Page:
The battle to save an endangered native bird has gone up a notch, with conservationists launching a surveillance programme to monitor three female kaka in the Abel Tasman National Park.
The large native parrot was technically extinct in this region of the upper South Island before their release into the wild last month.
Now biodiversity rangers have the parrots under constant watch in our most popular national park, using radio transmitters to track them down deep in the forest.
DOC Biodiversity Ranger John Henderson goes bush to find them and says the biggest challenge for these kaka is adapting to the wild.
"They've basically lived in the aviary until they're nine months old and then they're chucked out into the wild," Mr Henderson said.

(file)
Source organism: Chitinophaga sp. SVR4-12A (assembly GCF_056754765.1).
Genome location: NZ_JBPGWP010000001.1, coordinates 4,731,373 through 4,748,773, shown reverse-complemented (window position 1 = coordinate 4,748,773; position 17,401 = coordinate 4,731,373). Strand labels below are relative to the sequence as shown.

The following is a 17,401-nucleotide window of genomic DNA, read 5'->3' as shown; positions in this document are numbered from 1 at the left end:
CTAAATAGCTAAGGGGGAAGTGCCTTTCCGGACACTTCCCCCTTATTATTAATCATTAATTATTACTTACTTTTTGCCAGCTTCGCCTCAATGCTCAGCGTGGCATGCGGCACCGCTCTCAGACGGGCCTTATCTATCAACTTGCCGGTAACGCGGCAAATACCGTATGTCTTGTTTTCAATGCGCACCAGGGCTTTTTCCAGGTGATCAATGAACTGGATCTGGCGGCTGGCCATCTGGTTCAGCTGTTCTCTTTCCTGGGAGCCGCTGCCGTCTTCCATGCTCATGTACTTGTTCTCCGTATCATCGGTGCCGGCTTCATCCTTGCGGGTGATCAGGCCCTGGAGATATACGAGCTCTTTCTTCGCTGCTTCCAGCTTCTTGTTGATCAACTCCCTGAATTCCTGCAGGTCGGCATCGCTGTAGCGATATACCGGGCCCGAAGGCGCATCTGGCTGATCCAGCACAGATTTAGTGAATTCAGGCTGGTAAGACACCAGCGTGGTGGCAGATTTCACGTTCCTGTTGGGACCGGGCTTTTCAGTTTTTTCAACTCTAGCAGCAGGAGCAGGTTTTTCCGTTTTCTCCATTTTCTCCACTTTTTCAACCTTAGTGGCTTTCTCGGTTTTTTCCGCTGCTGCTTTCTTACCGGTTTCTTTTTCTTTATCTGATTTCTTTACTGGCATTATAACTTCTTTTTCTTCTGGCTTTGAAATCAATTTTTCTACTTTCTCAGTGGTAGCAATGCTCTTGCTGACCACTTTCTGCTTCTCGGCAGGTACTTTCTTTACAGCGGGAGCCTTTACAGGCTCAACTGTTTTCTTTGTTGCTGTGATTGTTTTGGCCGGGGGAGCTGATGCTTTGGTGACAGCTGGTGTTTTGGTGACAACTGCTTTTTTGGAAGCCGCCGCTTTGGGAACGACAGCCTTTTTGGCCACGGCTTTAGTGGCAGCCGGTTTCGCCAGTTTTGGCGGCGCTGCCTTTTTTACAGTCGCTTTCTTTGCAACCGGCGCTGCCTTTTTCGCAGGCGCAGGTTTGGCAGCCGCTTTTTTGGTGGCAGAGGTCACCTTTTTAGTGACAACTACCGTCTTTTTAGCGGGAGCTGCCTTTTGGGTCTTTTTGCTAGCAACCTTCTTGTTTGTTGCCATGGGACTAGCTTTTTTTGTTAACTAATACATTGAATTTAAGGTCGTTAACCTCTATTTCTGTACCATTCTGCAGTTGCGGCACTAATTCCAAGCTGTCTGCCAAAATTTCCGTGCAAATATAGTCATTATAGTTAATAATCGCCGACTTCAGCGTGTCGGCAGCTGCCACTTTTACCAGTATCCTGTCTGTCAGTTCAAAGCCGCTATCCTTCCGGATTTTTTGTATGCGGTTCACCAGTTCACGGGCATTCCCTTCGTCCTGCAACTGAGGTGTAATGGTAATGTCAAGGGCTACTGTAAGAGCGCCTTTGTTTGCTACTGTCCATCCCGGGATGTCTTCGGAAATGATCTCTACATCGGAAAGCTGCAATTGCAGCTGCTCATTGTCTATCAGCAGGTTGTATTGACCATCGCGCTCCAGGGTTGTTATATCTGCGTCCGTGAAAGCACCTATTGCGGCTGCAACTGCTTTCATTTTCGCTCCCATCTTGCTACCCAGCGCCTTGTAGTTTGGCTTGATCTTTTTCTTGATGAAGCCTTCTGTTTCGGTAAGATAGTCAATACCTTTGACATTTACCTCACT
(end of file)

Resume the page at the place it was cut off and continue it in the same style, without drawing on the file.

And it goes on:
"They don't know wild food that well".
But already the project has suffered a loss. One of the four birds originally released has died and the cause is not yet known.
A $25 million private trust called Project Janszoon is funding the effort to bring back the birds.
Its ornithologist Pete Gaze says an autopsy was inconclusive.
"The birds were all a little light in weight, partly through living in captivity and not getting a chance to exercise.
"But whether that had any bearing on why this one succumbed we don't know."
The trust aims to release another 95 kaka into the region over the next five years.